After attending a writers conference, I feel both encouraged and discouraged. Encouraged because I met other writers, learned a few things, and heard positive feedback from editors. Discouraged because of the fierce competition. I remember one editor saying she needs 365 devotions each year and she receives about 2500 submissions. Sounds like tough odds to me.

So, how can I stand out among the crowd? How can I make sure my article or book proposal gets a second read through?

Here's some basics I try to remember when I write:

*Prefer the simple word to the fancy.

*Avoid adverbs. Use adjectives sparingly.Oops, there's an adverb.

*Use strong action verbs and nouns.

*Research what I'm writing about, if needed. An author loses credibility if he is writing about a person with Parkinson's Disease if he doesn't know about the current treatment options or how the disease affects the body.

*Submit only my best work. The most frequent complaint I've heard at conferences from publishers is writers send in sloppy work.

***Don't forget about our Let's Give This Blog Started Giveaway. All comments until the 15th will be part of our drawing. ***

Friday, November 9, 2007

Who is a Writer?

A writer is a person for whom writing is more difficult than it is for
other people. ~Thomas Mann

I just have to comment on this quote. I read it and thought: Only another writer would understand and appreciate this quote!

People who say, "Oh, I think I'll write a book," like they're going to clip their toenails or dust a bookshelf annoy me. They make it sound like writing a book is E-A-S-Y. That all you do is sit down, la-de-da, and write a book.

They know nothing of rough drafts and rewrites and writer's block and rewrites and writers conferences and rewrites and critiques and rewrites and query letters and rewrites and REJECTION LETTERS and rewrites and learning the craft while living in this alternate universe of the writing world.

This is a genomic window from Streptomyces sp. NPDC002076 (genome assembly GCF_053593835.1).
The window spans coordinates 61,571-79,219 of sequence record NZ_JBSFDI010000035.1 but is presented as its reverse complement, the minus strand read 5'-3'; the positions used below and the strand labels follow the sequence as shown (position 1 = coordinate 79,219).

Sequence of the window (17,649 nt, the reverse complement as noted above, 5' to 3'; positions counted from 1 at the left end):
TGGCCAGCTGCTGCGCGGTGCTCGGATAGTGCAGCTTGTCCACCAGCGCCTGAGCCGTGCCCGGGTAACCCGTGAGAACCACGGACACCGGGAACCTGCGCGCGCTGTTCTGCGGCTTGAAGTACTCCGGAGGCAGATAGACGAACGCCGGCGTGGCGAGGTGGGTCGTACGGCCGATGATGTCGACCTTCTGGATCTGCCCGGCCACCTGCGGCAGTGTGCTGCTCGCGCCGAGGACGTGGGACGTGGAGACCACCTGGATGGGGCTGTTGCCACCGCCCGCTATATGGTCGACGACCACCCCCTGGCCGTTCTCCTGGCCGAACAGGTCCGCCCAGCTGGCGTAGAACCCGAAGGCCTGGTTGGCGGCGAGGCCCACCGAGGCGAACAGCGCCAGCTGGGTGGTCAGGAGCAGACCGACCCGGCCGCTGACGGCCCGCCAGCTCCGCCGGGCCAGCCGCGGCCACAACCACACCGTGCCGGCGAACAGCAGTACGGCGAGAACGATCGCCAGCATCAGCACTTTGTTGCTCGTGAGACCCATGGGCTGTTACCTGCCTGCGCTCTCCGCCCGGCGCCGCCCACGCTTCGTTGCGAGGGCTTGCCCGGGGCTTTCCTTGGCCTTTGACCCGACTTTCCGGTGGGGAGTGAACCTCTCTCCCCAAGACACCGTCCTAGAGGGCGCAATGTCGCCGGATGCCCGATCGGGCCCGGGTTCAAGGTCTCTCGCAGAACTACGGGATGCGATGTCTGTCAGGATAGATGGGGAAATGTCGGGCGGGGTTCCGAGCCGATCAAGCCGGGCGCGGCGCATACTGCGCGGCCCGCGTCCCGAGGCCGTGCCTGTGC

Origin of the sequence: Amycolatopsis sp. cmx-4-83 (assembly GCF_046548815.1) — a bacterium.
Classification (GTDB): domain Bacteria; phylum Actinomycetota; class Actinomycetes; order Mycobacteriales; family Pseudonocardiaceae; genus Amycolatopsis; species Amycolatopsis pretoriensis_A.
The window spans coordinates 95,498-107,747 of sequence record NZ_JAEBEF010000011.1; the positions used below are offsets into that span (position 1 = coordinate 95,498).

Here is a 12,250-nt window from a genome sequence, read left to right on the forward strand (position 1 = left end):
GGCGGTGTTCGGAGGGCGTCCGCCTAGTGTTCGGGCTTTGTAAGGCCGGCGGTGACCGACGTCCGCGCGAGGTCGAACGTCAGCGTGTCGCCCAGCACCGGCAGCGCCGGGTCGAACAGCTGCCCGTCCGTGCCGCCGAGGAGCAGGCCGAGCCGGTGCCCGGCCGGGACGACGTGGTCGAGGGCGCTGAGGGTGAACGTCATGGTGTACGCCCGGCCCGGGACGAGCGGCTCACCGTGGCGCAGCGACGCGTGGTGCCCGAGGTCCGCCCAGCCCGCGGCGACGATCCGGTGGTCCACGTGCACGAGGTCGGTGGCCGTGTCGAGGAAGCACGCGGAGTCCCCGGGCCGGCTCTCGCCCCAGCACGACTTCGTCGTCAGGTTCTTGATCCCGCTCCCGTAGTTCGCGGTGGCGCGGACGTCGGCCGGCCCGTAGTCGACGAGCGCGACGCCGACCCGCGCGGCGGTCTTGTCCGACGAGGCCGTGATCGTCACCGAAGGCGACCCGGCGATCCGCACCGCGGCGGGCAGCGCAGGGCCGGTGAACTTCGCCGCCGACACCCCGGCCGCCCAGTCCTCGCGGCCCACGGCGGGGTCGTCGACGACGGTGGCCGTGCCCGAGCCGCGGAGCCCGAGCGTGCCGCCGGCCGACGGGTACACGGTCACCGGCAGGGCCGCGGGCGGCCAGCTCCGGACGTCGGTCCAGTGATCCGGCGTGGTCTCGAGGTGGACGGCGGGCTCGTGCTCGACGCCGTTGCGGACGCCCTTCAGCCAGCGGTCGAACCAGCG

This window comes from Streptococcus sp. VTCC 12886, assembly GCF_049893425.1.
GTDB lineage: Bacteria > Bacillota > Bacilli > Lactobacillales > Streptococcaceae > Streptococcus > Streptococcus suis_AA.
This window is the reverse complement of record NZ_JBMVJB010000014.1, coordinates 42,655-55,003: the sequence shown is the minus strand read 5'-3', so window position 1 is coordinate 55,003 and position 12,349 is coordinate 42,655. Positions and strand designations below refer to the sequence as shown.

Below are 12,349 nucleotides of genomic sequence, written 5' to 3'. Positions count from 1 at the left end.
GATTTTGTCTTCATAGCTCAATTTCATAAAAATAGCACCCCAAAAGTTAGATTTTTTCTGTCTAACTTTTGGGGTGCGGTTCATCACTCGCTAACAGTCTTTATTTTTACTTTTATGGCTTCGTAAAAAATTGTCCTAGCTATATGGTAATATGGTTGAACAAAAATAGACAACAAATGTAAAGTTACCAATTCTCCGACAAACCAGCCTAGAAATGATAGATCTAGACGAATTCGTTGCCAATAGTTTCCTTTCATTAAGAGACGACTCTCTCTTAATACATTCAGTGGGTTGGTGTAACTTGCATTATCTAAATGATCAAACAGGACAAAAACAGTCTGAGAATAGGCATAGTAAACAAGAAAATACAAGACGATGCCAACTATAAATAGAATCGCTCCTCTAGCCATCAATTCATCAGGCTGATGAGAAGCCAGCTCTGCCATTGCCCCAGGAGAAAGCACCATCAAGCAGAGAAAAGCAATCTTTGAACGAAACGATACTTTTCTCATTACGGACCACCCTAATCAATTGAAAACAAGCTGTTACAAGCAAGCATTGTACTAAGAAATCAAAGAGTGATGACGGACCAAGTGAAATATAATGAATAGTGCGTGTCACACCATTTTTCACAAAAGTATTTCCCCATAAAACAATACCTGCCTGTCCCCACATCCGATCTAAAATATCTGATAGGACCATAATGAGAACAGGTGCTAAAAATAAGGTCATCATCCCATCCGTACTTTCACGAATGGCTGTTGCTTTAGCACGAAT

Ahem. I feel better now that I got that off my chest.

Remember: Join in the Let's Get This Blog Started Giveaway! Comment on blog posts through November 15th and you may win The Writer's Ultimate Resource Guide 2008

Thursday, November 8, 2007

The Inner Critic Battle

Ever hear yourself say, "Who do I think I am to call myself a writer?" If so, that's your inner critic. I've heard phrases like this in my mind more times than I care to count.

So how can you and I fight off the inner critic and write? Here are some ways to deal with the voice of doubt and defeat:

Remember all the people who have said, "You are a writer."

Reflect back on your previously published articles or books. Even rejection letters prove you write. Okay, maybe I am a writer.

Read comments on your blog, if you have one. Mine reminds me that I am making a difference. Even if I'm not getting paid for it, I love knowing I encourage others.

Renew your commitment to grow in your writing ability. Read, read, read. Read books or magazines on writing, read the newspaper, read fiction, read biographies. Read what you love to write. If you write devotions, you should be reading them.

Research possible new markets for your writing. Challenge the current angle you're taking on an idea. If you've received repeated rejections, consider tweaking your approach.

Recognize these thoughts are normal. May I repeat that? Normal.

Return to your computer and write. If you cannot not write, then you are a writer, regardless of the voices you hear.

Writing takes commitment and peseverance. The road is long, but the journey is full of wonder and adventure. Ready to join me? There's room on the road for you.

I know Beth would agree.